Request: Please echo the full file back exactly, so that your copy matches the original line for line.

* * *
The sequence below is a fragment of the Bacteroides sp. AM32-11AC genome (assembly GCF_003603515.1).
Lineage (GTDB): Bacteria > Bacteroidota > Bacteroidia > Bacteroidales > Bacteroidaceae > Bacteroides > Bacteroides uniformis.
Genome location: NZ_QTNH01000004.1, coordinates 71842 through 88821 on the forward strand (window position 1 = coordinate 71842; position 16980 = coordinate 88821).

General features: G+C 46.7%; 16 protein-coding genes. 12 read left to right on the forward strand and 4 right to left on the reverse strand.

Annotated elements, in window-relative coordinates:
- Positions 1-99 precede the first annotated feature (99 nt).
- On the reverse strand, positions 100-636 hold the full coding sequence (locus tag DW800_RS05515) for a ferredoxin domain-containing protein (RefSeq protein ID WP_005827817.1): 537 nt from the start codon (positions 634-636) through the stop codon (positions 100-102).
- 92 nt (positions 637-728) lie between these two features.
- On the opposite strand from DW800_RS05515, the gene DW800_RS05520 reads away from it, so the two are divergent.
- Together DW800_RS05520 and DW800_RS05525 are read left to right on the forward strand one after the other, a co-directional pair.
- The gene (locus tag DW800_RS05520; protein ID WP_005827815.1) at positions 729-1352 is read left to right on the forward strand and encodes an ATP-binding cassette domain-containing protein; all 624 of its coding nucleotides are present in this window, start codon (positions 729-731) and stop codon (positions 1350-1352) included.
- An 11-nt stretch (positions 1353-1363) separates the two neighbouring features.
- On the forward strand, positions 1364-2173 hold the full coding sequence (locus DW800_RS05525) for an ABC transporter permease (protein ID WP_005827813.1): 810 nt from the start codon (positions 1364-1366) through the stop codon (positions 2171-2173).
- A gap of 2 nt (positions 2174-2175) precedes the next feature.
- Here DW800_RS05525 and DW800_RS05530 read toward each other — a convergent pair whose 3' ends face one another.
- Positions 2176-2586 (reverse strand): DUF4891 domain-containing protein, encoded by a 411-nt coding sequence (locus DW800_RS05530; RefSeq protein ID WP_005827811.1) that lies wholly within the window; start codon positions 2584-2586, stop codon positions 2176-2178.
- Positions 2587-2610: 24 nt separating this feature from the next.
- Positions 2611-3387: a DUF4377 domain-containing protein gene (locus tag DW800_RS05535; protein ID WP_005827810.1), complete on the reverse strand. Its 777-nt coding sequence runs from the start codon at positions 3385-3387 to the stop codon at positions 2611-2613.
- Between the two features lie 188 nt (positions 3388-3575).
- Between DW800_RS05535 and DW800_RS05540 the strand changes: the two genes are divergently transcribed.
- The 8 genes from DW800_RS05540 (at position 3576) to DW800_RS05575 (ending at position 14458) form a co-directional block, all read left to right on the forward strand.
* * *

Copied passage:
The sequence below is a fragment of the Bacteroides sp. AM32-11AC genome (assembly GCF_003603515.1).
Lineage (GTDB): Bacteria > Bacteroidota > Bacteroidia > Bacteroidales > Bacteroidaceae > Bacteroides > Bacteroides uniformis.
Genome location: NZ_QTNH01000004.1, coordinates 71842 through 88821 on the forward strand (window position 1 = coordinate 71842; position 16980 = coordinate 88821).

General features: G+C 46.7%; 16 protein-coding genes. 12 read left to right on the forward strand and 4 right to left on the reverse strand.

Annotated elements, in window-relative coordinates:
- Positions 1-99 precede the first annotated feature (99 nt).
- On the reverse strand, positions 100-636 hold the full coding sequence (locus tag DW800_RS05515) for a ferredoxin domain-containing protein (RefSeq protein ID WP_005827817.1): 537 nt from the start codon (positions 634-636) through the stop codon (positions 100-102).
- 92 nt (positions 637-728) lie between these two features.
- On the opposite strand from DW800_RS05515, the gene DW800_RS05520 reads away from it, so the two are divergent.
- Together DW800_RS05520 and DW800_RS05525 are read left to right on the forward strand one after the other, a co-directional pair.
- The gene (locus tag DW800_RS05520; protein ID WP_005827815.1) at positions 729-1352 is read left to right on the forward strand and encodes an ATP-binding cassette domain-containing protein; all 624 of its coding nucleotides are present in this window, start codon (positions 729-731) and stop codon (positions 1350-1352) included.
- An 11-nt stretch (positions 1353-1363) separates the two neighbouring features.
- On the forward strand, positions 1364-2173 hold the full coding sequence (locus DW800_RS05525) for an ABC transporter permease (protein ID WP_005827813.1): 810 nt from the start codon (positions 1364-1366) through the stop codon (positions 2171-2173).
- A gap of 2 nt (positions 2174-2175) precedes the next feature.
- Here DW800_RS05525 and DW800_RS05530 read toward each other — a convergent pair whose 3' ends face one another.
- Positions 2176-2586 (reverse strand): DUF4891 domain-containing protein, encoded by a 411-nt coding sequence (locus DW800_RS05530; RefSeq protein ID WP_005827811.1) that lies wholly within the window; start codon positions 2584-2586, stop codon positions 2176-2178.
- Positions 2587-2610: 24 nt separating this feature from the next.
- Positions 2611-3387: a DUF4377 domain-containing protein gene (locus tag DW800_RS05535; protein ID WP_005827810.1), complete on the reverse strand. Its 777-nt coding sequence runs from the start codon at positions 3385-3387 to the stop codon at positions 2611-2613.
- Between the two features lie 188 nt (positions 3388-3575).
- Between DW800_RS05535 and DW800_RS05540 the strand changes: the two genes are divergently transcribed.
- The 8 genes from DW800_RS05540 (at position 3576) to DW800_RS05575 (ending at position 14458) form a co-directional block, all read left to right on the forward strand.